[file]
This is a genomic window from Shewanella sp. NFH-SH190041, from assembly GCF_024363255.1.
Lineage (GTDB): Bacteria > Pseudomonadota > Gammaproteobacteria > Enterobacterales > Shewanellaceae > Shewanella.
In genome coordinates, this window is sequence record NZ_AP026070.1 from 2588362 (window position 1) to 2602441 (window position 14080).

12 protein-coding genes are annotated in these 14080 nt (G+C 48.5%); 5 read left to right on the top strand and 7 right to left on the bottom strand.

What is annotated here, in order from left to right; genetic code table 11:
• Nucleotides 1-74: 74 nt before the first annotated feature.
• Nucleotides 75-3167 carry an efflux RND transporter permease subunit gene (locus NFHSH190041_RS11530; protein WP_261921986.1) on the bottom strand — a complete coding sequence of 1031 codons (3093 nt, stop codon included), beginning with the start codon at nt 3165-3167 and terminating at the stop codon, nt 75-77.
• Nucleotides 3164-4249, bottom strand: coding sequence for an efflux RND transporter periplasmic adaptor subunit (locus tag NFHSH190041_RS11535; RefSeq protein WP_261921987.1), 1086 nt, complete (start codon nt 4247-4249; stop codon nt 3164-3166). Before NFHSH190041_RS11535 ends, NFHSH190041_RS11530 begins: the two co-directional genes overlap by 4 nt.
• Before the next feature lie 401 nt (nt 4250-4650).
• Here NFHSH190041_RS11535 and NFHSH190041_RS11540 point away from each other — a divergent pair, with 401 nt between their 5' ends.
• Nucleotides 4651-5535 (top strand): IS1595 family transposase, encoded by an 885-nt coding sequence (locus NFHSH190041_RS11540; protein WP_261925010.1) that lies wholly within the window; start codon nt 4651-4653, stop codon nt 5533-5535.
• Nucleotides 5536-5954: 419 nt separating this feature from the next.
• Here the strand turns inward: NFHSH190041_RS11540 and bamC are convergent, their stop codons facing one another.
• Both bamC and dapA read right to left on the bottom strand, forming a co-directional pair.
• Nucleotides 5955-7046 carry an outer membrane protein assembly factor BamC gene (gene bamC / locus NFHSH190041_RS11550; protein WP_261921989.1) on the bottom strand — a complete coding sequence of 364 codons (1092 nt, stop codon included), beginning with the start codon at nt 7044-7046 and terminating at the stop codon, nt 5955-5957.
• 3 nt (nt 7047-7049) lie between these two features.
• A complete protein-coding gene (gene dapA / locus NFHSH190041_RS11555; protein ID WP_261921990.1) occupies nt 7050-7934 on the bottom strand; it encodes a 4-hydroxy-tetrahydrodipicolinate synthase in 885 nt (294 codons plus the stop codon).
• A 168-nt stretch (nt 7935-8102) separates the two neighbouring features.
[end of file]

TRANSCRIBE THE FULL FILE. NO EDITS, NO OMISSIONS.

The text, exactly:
This is a genomic window from Shewanella sp. NFH-SH190041, from assembly GCF_024363255.1.
Lineage (GTDB): Bacteria > Pseudomonadota > Gammaproteobacteria > Enterobacterales > Shewanellaceae > Shewanella.
In genome coordinates, this window is sequence record NZ_AP026070.1 from 2588362 (window position 1) to 2602441 (window position 14080).

12 protein-coding genes are annotated in these 14080 nt (G+C 48.5%); 5 read left to right on the top strand and 7 right to left on the bottom strand.

What is annotated here, in order from left to right; genetic code table 11:
• Nucleotides 1-74: 74 nt before the first annotated feature.
• Nucleotides 75-3167 carry an efflux RND transporter permease subunit gene (locus NFHSH190041_RS11530; protein WP_261921986.1) on the bottom strand — a complete coding sequence of 1031 codons (3093 nt, stop codon included), beginning with the start codon at nt 3165-3167 and terminating at the stop codon, nt 75-77.
• Nucleotides 3164-4249, bottom strand: coding sequence for an efflux RND transporter periplasmic adaptor subunit (locus tag NFHSH190041_RS11535; RefSeq protein WP_261921987.1), 1086 nt, complete (start codon nt 4247-4249; stop codon nt 3164-3166). Before NFHSH190041_RS11535 ends, NFHSH190041_RS11530 begins: the two co-directional genes overlap by 4 nt.
• Before the next feature lie 401 nt (nt 4250-4650).
• Here NFHSH190041_RS11535 and NFHSH190041_RS11540 point away from each other — a divergent pair, with 401 nt between their 5' ends.
• Nucleotides 4651-5535 (top strand): IS1595 family transposase, encoded by an 885-nt coding sequence (locus NFHSH190041_RS11540; protein WP_261925010.1) that lies wholly within the window; start codon nt 4651-4653, stop codon nt 5533-5535.
• Nucleotides 5536-5954: 419 nt separating this feature from the next.
• Here the strand turns inward: NFHSH190041_RS11540 and bamC are convergent, their stop codons facing one another.
• Both bamC and dapA read right to left on the bottom strand, forming a co-directional pair.
• Nucleotides 5955-7046 carry an outer membrane protein assembly factor BamC gene (gene bamC / locus NFHSH190041_RS11550; protein WP_261921989.1) on the bottom strand — a complete coding sequence of 364 codons (1092 nt, stop codon included), beginning with the start codon at nt 7044-7046 and terminating at the stop codon, nt 5955-5957.
• 3 nt (nt 7047-7049) lie between these two features.
• A complete protein-coding gene (gene dapA / locus NFHSH190041_RS11555; protein ID WP_261921990.1) occupies nt 7050-7934 on the bottom strand; it encodes a 4-hydroxy-tetrahydrodipicolinate synthase in 885 nt (294 codons plus the stop codon).
• A 168-nt stretch (nt 7935-8102) separates the two neighbouring features.